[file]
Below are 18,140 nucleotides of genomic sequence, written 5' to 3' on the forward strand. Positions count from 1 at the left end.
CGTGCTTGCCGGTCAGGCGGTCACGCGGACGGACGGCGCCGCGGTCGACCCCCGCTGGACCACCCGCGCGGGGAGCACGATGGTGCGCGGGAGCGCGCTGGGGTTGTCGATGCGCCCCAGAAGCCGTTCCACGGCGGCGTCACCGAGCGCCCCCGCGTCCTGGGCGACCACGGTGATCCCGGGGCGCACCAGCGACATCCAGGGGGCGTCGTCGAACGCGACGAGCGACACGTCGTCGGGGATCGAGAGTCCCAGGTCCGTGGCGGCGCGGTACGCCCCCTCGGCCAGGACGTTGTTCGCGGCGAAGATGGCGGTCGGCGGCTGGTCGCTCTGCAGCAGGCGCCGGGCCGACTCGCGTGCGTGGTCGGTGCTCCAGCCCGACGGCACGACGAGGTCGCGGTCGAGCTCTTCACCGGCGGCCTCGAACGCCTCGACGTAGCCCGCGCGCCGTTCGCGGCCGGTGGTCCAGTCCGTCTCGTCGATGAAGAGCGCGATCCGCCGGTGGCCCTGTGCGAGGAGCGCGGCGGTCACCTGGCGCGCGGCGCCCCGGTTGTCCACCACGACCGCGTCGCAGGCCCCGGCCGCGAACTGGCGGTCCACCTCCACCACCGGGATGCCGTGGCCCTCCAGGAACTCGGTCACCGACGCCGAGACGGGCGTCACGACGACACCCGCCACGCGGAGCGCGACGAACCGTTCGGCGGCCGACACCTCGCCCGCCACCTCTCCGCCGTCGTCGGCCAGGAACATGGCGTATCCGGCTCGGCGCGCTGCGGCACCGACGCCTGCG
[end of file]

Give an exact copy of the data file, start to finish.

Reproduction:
Below are 18,140 nucleotides of genomic sequence, written 5' to 3' on the forward strand. Positions count from 1 at the left end.
CGTGCTTGCCGGTCAGGCGGTCACGCGGACGGACGGCGCCGCGGTCGACCCCCGCTGGACCACCCGCGCGGGGAGCACGATGGTGCGCGGGAGCGCGCTGGGGTTGTCGATGCGCCCCAGAAGCCGTTCCACGGCGGCGTCACCGAGCGCCCCCGCGTCCTGGGCGACCACGGTGATCCCGGGGCGCACCAGCGACATCCAGGGGGCGTCGTCGAACGCGACGAGCGACACGTCGTCGGGGATCGAGAGTCCCAGGTCCGTGGCGGCGCGGTACGCCCCCTCGGCCAGGACGTTGTTCGCGGCGAAGATGGCGGTCGGCGGCTGGTCGCTCTGCAGCAGGCGCCGGGCCGACTCGCGTGCGTGGTCGGTGCTCCAGCCCGACGGCACGACGAGGTCGCGGTCGAGCTCTTCACCGGCGGCCTCGAACGCCTCGACGTAGCCCGCGCGCCGTTCGCGGCCGGTGGTCCAGTCCGTCTCGTCGATGAAGAGCGCGATCCGCCGGTGGCCCTGTGCGAGGAGCGCGGCGGTCACCTGGCGCGCGGCGCCCCGGTTGTCCACCACGACCGCGTCGCAGGCCCCGGCCGCGAACTGGCGGTCCACCTCCACCACCGGGATGCCGTGGCCCTCCAGGAACTCGGTCACCGACGCCGAGACGGGCGTCACGACGACACCCGCCACGCGGAGCGCGACGAACCGTTCGGCGGCCGACACCTCGCCCGCCACCTCTCCGCCGTCGTCGGCCAGGAACATGGCGTATCCGGCTCGGCGCGCTGCGGCACCGACGCCTGCG